The debate on legalizing prostitution has heated up in South Korea as the Constitutional Court began reviewing the law that criminalizes the sex trade. The court held its first public hearing Thursday.
The antiprostitution law was enacted in 2004 to protect human rights, partly prompted by fire that killed 14 sex workers who were locked in a brothel in Gunsan, North Jeolla Province, in 2002.
The law stipulates that both purchasing and selling of sex carry a penalty of up to one year in prison or a fine of up to 3 million won (S$3,700). It gives exemption to people forced into prostitution, leaving only voluntary sex workers ― many of whom oppose the law ― subject to the punishment.
A 41-year-old woman accused of selling sex for 130,000 won filed for a constitutional review of the law in 2012. The woman argued that punishing voluntary prostitution, especially when the sex worker has no other means of income, was a violation of fundamental human rights.
"Are we (sex workers) doing something that is worse than stealing? Is what we do worse than murder?" the woman said back in 2012.
Her request for a review was granted by the Seoul Northern District Court and eventually by the Constitutional Court.
Police crackdowns on brothels have also had damaging outcomes in recent years. Last year, a prostitute in Tongyeong, South Gyeongsang Province, jumped from a motel during a raid and died. A police officer had reportedly approached her while pretending to be a client.
Those who are against the antiprostitution law claim there is little evidence that punishing sex workers is effective in curbing the sex trade. According to government data, the number of female sex workers increased by 3.8 per cent from 2010 to 2013, in spite of the law.
According to a study last year by the Gender Equality Ministry, almost 80 per cent of female sex workers were in their 20s and 30s as of 2013. Also, 86.6 per cent of the surveyed women grew up in broken homes, while 13.4 per cent suffered from poverty and domestic abuse before turning to prostitution.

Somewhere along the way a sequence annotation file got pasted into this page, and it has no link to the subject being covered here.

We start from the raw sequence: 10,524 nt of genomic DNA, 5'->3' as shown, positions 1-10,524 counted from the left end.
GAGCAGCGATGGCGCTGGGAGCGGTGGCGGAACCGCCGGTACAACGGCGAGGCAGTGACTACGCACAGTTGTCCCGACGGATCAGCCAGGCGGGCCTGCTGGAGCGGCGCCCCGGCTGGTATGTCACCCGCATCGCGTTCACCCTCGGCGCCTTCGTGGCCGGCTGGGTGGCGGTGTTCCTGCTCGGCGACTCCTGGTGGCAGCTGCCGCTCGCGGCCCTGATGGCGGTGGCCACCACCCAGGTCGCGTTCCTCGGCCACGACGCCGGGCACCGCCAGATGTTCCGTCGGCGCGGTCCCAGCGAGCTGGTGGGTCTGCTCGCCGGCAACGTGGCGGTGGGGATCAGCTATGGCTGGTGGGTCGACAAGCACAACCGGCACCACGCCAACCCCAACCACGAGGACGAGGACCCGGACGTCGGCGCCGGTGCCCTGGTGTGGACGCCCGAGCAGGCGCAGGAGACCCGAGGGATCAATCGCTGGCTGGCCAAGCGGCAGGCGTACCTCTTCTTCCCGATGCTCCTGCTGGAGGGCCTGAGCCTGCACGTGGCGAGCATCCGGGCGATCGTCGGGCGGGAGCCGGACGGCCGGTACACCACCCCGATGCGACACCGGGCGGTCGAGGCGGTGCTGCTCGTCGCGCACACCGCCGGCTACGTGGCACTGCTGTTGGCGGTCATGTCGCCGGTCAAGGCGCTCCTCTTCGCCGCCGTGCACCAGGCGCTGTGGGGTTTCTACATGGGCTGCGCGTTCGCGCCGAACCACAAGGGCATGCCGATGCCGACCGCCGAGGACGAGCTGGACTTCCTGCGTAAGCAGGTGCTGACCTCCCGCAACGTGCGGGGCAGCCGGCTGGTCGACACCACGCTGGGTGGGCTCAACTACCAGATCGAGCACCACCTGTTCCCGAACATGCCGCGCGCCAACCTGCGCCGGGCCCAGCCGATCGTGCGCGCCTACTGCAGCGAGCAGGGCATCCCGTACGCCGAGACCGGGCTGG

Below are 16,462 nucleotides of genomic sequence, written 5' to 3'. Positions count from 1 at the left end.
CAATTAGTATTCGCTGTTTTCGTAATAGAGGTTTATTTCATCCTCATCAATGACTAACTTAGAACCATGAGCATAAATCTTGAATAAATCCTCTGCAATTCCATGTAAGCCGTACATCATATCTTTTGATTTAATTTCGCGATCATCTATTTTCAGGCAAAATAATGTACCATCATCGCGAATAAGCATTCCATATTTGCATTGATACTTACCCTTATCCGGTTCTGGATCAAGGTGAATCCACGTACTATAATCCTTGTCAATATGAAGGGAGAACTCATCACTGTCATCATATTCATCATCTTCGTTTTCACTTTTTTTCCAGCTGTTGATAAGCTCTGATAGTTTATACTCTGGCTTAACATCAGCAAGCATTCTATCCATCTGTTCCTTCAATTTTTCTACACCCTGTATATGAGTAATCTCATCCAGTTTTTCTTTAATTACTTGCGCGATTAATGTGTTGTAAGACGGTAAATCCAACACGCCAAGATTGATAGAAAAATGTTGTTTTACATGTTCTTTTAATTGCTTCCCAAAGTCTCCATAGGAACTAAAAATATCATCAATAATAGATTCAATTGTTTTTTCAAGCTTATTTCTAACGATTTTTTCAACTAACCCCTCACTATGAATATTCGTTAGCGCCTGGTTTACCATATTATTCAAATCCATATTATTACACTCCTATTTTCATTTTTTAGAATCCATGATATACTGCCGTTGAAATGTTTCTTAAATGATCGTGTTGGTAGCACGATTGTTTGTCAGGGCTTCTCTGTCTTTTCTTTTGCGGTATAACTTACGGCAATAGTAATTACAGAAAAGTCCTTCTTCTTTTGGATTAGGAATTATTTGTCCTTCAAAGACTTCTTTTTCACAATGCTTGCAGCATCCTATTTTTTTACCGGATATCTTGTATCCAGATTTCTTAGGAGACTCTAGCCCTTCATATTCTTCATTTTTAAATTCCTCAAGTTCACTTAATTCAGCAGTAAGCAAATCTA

Sixty per cent of them began working as sex workers as teenagers after running away from home.
The Gender Equality Ministry, which regularly conducts a joint crackdown against sex workers with police, said the current law was necessary to protect women's rights, especially teenagers.
"The idea that it's necessary to scrap the antiprostitution law is irresponsible and dangerous," said an official from the Korean Women Lawyers Association, which has a member representing the government during the review.
"What we need is in fact stricter punishment of the sex trade to protect our young children."
Kim Hye-sook, a philosophy professor at Ewha Womans University also thinks the current law needs to be kept. "I would be willing to consider legalization of prostitution in a positive light if Korea was a more just and fair society," she said.
"Yet there is still a lot of discrimination (against women) at workplaces and the glass ceiling is still pervasive. We need to examine what pushes the women into prostitution first before considering giving them freedom to choose (sex work) as their job."